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Bottom Bracket Height


I just finished my new bike build that was from modding an old mountain bike. The bottom bracket ended up being higher that I really wanted. I was always a big fan of a really low bottom bracket. I was going to fix it and I started noticing some things. I know the contact (wear) spot on my mallet head is different, so something is changing (since I didn't change shaft length).

It seems that I can better manipulate the ball in front of the front tire. It may be my imagination, but it feels like I have more power being higher..

Is there anything to these that a higher bottom bracket contributes to or is it something else with my frame I am missing.

Is there anything to this?

Well basic Science states that the straighter your arm/mallet the more power you can achieve, so if by being lower you had to bend your elbow when hitting, it could reduce your hitting speed, whereas being higher up and allowing you to hit with a straight arm will produce more power.
As far as the ball in front of your front wheel it would change the angle you create with your arm when reaching over the wheel, by making the angle less (by being higher up) it would put less strain on your arm, and require less moving and turning of your body. Now granted the effects you feel are probably much greater than the actual advantage you are gaining. In order to see a major difference as far as the math and science goes you would need to remove around 15 degrees from that angle, I'm doubting you grew to 8 feet tall or sitting over a foot higher, so that just wont happen.

so that's whats to it...but it is all personal preference when you start getting this in depth

Any personal experience out there of someone who moved from a high bottom bracket (I am thinking the Joust, right?) to a lower one? (Marino?) or the other way?

just saying..
you can lower your BB by just using skinnier tires...

that being said, in the last year I went from 2.0" (50-559) to 1,5" (42-559) to 1,125" (28-559) tires on the Joust and love It. better acceleration, feels more stable @ high speeds w/o sacrificing maneuverability. Downside is, that I have now sometimes pedal strike on the ground, even though i use clipless pedals, 165mm cranks..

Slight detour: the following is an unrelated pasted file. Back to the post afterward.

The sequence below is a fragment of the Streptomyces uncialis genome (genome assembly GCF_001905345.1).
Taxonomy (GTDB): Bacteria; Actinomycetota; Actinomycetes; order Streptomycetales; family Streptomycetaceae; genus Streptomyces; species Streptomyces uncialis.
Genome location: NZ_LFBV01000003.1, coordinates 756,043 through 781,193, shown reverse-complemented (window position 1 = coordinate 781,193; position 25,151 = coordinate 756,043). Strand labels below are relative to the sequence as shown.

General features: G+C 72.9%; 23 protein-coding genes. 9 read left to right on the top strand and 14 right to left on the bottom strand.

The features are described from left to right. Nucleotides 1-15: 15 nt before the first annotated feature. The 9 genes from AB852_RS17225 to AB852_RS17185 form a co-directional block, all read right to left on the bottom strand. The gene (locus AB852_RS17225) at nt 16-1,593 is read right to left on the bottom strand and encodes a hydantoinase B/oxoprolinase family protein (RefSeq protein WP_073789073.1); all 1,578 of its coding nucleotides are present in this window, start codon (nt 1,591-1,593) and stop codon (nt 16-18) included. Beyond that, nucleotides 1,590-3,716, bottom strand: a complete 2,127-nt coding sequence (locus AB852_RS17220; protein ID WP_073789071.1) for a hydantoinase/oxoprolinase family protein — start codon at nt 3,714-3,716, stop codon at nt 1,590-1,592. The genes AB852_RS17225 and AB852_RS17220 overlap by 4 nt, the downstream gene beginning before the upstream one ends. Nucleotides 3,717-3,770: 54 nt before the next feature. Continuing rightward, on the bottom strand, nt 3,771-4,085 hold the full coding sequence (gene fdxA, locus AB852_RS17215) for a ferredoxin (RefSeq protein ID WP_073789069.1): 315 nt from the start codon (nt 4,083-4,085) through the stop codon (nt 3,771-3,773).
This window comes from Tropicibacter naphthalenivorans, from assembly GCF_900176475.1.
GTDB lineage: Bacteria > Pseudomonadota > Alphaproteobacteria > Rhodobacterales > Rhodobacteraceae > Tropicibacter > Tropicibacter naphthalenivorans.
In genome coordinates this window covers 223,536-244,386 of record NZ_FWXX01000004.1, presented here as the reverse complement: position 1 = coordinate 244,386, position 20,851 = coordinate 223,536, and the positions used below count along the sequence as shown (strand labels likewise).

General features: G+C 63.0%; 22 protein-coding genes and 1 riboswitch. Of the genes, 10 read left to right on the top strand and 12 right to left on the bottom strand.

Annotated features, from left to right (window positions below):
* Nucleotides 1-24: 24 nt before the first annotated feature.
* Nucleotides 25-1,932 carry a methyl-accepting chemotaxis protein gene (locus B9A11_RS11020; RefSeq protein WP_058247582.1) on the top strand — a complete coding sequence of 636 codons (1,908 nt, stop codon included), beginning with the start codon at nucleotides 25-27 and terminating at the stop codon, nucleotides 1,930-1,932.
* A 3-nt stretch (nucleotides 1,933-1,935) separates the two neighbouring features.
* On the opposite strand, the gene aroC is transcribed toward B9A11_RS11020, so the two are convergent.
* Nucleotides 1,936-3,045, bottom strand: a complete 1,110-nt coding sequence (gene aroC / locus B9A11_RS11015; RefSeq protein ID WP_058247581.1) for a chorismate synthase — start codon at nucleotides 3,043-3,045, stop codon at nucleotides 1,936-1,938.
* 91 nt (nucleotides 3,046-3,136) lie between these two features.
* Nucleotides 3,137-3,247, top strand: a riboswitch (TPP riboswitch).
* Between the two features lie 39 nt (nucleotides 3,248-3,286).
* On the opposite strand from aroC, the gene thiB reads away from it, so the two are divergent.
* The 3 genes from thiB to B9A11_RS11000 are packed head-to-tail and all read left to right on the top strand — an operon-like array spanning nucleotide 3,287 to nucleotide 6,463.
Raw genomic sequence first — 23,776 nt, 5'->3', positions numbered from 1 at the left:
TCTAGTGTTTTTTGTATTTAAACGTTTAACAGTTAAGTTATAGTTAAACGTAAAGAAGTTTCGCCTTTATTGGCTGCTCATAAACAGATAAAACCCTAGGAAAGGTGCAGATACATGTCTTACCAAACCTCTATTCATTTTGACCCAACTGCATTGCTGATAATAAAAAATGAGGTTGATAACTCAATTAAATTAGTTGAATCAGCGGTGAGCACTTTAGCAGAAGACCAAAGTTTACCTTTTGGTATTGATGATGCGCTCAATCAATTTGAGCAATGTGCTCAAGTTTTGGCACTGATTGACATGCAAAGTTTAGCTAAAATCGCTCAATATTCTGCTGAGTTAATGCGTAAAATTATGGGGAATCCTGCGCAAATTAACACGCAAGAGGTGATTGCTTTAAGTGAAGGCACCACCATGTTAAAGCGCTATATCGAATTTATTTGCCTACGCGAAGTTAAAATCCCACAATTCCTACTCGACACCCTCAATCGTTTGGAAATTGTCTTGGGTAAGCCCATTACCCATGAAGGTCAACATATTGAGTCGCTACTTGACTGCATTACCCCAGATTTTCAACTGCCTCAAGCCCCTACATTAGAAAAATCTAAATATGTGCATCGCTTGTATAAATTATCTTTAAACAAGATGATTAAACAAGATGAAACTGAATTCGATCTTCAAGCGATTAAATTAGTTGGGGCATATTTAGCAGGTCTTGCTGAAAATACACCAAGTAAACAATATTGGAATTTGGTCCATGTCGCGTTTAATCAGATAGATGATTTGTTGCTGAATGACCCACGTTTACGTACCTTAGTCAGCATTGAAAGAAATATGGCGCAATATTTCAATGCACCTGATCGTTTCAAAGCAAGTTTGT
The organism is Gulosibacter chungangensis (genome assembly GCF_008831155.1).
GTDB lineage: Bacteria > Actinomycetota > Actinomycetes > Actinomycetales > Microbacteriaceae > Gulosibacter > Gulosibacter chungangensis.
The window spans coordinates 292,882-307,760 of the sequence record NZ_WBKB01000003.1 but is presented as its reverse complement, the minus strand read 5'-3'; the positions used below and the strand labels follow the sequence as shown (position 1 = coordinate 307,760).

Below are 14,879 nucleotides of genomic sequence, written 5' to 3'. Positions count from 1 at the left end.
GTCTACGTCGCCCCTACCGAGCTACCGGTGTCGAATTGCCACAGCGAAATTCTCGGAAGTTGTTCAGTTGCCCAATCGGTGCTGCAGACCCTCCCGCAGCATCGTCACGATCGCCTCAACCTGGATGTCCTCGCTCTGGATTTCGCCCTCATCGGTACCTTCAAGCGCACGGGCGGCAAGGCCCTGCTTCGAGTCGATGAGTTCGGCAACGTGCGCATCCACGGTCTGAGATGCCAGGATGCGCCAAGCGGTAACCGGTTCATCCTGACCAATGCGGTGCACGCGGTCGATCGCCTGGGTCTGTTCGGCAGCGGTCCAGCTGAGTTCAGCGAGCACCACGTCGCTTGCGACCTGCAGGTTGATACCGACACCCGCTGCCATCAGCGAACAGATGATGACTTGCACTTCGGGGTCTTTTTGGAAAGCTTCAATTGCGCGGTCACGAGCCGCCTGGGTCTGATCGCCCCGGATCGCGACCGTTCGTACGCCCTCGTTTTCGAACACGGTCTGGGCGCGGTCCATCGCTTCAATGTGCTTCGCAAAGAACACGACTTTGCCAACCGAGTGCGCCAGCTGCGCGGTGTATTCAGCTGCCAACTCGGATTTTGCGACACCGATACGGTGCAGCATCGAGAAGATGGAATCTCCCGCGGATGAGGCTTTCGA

But regarding your question.
I don't feel any difference in terms of Mallet/ball control. I am using a very short mallet though. But from what you are writing, to me it also sounds as if it "changed the mallet length". like sometimes changing 10cm makes hardly a difference whereas on more cm makes all the difference.

but you changed the whole bike not just the "bb-height"

Also: comparing to your old bike:
did you keep the total length of the seattube (including seatpost) constant?
did you "change" the seatangle (regarding the middle of the saddle, I see its put waay up front)

--> both will mean, that you changed the way you are sitting on the bike and what angles your back will have in different situations, which has a lot of influence on the "rest of your body"

(PS: awesome work on the bike and excellent saddle choice ;) )

Thanks Richard (again).

I just wanted to make sure. I have been running a low bottom bracket, mallet length, and 2.0 tires for years now.. The new set up has 1.5's and a high bottom bracket. I just wanted to double check that there wasn't something else at work about higher bottom bracket that I haven't heard about. I always run 155 or 160 cranks so striking has never been an issue.

I am sure it is something in the ways everything is setup as LOTS of things changed. The seatpost tube is the same length but the angle is way slack. I had to scoot the seat up on the rails to keep from wheelie-ing. The seat to stem etc, should be the same too.

I may drop the BB height a tad by shrinking the back triangle a tad more. Increasing the size of the 3rd triangle on the top tube and dimpling the seat tube.

Oh and I just switched back to this saddle (which I like) because my Brooks Swift ripped in half!